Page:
Throughout the 1980s, and into the middle of the nineties, Honda reassured themselves that the sports utility vehicle craze was just a fad. The company spent years refusing to develop their own SUVs of any caliber, and instead turned to other companies (eventually) to fill gaps in the model lineup.
Honda did rebadging work to various extents, and then sold the borrowed SUVs around the world. Today’s Rare Ride is one such offering, though it’s more obscure then all of its stablemates down at Honda Rebadge Corral. Let’s check out a Honda Crossroad, from 1993.
The year is 2000, and a whole bunch of people have just recovered from an unnecessary panic over how computers worldwide would tackle the date change from ’99 to ’00. Crisis averted, and with Nokia candy bar phone in pocket, they headed to dealerships to buy midsize luxury SUVs with their newfound Dot Com cash.
Which millennium-mobile gets the Buy?
Once again, we’re going to keep it in the ’90s and determine which of three imported, alternative semi-luxury SUVs should burn at the stake. Are you ready for gold badges and two-tone? Rhetorical question.
Newly restyled for its 2017 debut, the fifth-generation Land Rover Discovery rock crawls into 2018 much the same, save for pricing, new standard and available content, and the wider availability of a powerplant with a bad global reputation.
Not to say that Jaguar Land Rover’s 3.0-liter diesel V6 is a bad motor — rather, that all oil-burning engines have taken an image hit since Volkswagen’s recent naughtiness. Still, Jaguar Land Rover is enjoying surprising success with its diesels in the United States, so it’s not entirely surprising to see a powerplant known for stump-pulling torque setting up shop in another off-road focused model.
The new 2018 Land Rover Discovery (née LR4) is not the automatically handsome successor to the Discovery 4 you assumed it would be.
The front end is visually softened. Viewed from the side, there’s enough bodywork between the windowline and wheelwell to empty the paint shop. The need to maintain a traditional Discovery shape was compromised in part by aero demands, and the result is flat rather than boxy. The C-pillar leaning far forward is more reminiscent of a Lexus RX than a Discovery Series I.
But it’s around the back where Land Rover’s own design boss, Gerry McGovern, has his own problem. “Overall, I like the design of the back of the Discovery for its asymmetry,” McGovern tells Auto Express, “because it’s tipping its hat to the Discoveries of the past.”
The problem then, Mr. McGovern? License plates. Yes. License plates.
Details have come to light regarding the return of Land Rover’s long-running Defender model to the North American market. This time around, things will be a little different. After a solid 67-year run (dating back to 1948 as the “Series” models), perhaps some changes were due.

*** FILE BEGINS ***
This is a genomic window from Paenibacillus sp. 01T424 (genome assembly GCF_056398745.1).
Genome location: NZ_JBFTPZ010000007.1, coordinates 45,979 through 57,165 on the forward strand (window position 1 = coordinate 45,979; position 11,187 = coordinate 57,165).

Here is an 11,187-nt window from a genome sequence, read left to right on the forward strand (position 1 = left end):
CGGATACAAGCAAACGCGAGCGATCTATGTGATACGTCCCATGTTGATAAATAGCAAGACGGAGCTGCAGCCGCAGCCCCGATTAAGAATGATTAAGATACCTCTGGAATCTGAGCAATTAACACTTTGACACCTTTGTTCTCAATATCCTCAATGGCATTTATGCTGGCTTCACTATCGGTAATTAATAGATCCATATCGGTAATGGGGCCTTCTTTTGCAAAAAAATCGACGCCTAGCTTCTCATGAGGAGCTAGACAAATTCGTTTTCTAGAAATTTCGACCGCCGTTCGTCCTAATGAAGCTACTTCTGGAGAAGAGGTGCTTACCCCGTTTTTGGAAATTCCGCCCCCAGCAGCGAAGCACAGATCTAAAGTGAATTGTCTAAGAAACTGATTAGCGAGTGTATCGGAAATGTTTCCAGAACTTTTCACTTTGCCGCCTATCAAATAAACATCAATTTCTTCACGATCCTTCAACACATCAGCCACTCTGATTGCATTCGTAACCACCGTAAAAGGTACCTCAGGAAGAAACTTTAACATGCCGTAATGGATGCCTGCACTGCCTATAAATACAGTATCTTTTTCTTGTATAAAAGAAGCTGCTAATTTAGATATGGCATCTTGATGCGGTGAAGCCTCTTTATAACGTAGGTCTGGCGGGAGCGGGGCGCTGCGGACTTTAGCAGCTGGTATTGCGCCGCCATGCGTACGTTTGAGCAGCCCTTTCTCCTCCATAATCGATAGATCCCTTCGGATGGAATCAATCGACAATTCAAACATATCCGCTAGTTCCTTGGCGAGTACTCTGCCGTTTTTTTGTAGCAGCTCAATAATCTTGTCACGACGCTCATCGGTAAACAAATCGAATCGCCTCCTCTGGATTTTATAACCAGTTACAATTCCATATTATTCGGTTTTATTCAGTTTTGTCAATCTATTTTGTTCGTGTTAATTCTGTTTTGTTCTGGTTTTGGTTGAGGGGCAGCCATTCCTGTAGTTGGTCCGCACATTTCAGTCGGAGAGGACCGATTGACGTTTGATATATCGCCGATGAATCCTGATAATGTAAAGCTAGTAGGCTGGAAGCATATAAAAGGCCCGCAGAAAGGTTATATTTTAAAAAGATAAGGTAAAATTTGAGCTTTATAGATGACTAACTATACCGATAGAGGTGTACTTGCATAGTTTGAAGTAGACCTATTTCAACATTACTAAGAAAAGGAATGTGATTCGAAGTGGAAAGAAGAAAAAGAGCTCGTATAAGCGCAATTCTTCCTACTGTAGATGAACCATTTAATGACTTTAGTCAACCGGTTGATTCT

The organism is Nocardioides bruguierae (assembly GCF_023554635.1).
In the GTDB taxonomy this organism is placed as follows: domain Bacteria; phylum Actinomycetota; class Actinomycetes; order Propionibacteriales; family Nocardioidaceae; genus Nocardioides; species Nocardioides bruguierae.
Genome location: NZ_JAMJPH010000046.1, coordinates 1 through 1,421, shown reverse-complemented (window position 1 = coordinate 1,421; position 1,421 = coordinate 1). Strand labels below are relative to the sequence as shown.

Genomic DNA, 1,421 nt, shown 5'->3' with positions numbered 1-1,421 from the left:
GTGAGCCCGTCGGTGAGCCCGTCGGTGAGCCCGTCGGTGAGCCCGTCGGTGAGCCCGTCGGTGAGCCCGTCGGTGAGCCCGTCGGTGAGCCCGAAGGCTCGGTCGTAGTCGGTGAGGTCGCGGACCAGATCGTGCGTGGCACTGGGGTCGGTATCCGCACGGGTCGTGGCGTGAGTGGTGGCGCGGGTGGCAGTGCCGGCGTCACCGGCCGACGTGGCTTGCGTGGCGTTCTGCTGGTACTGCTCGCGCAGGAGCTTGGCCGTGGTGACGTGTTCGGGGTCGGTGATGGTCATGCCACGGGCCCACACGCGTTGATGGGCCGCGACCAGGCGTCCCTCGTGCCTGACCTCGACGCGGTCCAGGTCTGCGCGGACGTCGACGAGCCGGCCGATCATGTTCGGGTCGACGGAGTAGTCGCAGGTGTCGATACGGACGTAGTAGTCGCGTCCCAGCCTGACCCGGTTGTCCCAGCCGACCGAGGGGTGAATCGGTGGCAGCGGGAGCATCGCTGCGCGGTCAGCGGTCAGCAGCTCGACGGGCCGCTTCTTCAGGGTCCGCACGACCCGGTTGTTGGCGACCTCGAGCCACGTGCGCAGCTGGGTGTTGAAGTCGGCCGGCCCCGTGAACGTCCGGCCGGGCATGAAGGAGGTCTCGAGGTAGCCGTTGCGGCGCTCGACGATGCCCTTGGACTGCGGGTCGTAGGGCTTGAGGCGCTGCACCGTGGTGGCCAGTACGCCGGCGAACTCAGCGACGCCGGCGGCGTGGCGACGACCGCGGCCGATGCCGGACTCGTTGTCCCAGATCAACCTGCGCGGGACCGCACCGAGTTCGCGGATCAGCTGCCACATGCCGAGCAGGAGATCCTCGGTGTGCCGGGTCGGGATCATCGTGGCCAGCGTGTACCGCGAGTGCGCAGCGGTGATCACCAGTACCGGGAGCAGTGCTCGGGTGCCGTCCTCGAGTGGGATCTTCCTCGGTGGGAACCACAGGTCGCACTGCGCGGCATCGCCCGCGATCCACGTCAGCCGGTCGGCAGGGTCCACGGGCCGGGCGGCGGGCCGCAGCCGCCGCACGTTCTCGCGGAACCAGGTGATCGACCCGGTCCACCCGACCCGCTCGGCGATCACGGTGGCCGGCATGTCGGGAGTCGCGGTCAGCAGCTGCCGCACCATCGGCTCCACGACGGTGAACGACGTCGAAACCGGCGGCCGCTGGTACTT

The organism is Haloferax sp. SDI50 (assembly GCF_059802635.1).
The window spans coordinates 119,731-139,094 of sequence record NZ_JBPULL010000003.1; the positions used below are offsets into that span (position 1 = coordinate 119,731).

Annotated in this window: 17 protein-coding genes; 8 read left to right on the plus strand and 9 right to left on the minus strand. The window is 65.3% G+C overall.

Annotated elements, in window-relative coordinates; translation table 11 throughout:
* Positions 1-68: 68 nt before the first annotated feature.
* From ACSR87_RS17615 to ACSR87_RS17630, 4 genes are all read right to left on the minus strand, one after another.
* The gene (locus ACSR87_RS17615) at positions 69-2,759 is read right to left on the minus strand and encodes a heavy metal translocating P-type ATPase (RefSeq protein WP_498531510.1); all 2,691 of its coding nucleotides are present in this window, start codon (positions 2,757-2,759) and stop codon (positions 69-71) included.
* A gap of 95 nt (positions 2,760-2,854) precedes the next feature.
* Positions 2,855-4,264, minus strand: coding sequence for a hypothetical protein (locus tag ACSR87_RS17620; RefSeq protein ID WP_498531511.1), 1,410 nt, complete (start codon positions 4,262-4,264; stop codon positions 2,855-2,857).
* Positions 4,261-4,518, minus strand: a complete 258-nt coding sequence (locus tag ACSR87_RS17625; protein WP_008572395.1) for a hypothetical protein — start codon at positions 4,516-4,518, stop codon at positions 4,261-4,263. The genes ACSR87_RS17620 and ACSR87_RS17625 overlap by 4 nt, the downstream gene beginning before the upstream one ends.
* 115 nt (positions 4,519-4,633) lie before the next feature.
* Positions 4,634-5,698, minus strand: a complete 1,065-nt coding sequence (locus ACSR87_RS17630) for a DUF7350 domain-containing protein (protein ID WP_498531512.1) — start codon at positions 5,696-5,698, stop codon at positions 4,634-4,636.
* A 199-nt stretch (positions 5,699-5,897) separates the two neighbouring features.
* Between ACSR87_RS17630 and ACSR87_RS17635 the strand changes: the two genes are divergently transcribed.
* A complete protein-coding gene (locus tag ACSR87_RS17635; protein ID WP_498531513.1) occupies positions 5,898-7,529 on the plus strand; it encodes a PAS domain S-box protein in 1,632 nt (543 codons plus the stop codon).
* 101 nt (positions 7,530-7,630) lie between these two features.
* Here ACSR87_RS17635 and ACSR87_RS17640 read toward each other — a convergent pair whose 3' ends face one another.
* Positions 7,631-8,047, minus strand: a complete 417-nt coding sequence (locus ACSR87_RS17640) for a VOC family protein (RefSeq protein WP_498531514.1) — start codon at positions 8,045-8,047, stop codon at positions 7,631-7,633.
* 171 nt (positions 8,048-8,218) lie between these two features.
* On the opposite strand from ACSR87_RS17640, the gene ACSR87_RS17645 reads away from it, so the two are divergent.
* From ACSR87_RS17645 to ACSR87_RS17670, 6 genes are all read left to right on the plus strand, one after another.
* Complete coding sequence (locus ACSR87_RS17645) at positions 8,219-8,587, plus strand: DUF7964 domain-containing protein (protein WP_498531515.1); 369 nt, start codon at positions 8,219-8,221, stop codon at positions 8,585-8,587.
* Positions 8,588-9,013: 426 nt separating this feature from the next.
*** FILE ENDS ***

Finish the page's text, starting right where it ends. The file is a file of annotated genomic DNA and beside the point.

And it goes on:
And this time, North America gets to see the new Defender at the same time as the rest of the world.
Today’s Question of the Day is the inverse of one I posited back in March of this year. At that time, we took your suggestions for current vehicle designs which you thought would stand the test of time.
It’s now time to cover the other side of the ugly coin; the vehicles on sale today which will become dated-looking quicker than all others.
“But in some cases, the traditionalists are going to
maybe pine over the squarer shape of the previous four iterations.”
– Jaguar Land Rover Australia Managing Director, Matthew Wiesner
The Land Rover Discovery, known for a time in North America as the LR3 and then LR4 whilst alphanumeric nomenclature was deemed necessary if one was to steal market share from the Lexus GX460, is a box.
Or rather, it was a box. For nearly three decades, through the Series I and Series II and then the LR3 and LR4 that ran for a dozen years or so, Land Rover’s sub-Range Rover was squared off. Hard lines. Rectangles. Right angles. No Bangles.
Land Rover has rediscovered the Discovery name in North America, but the brand did not manage to rediscover the Discovery’s styling themes. And on the other side of the world from Land Rover’s Coventry HQ, Australia’s Jaguar Land Rover boss is vocalizing a major concern.
“The new shape is certainly going to test some of the traditional owners of Discovery,” Matthew Wiesner told CarAdvice.
Ahh, style. The word that means different things to different people. The khaki-clad middle manager and the 20-something hipster from Seattle both have a sense of it, even if wildly divergent. And this equally applies to cars.
For example, though many of the B&B complain about how all cars look the same now, I don’t think that’s true.
Your assignment today is to think about present-day exterior styling as applied to cars, and come up with a suggestion that’s suitably timeless.
Land Rover pulled the wraps off the next-generation Discovery today at the Paris Auto Show, revealing a host of changes to the brand’s storied nameplate.
Not wanting anyone to mistake it for another SUV, the automaker kept some exterior styling cues from the outgoing LR4, but moved the overall shape in the direction of the Discovery Sport. However, the biggest changes hide beneath the Disco’s skin.
The uproar over the Ford Explorer’s move to a unibody, car-based platform was deafening, largely led by a chorus of internet know-it-alls who found it convenient to be outraged when it meant the opportunity for clicks (and were otherwise contemptuous of anything with a raised ride height and two box shape). No such outrage has been present for the new Land Rover Discovery’s err, crossing over.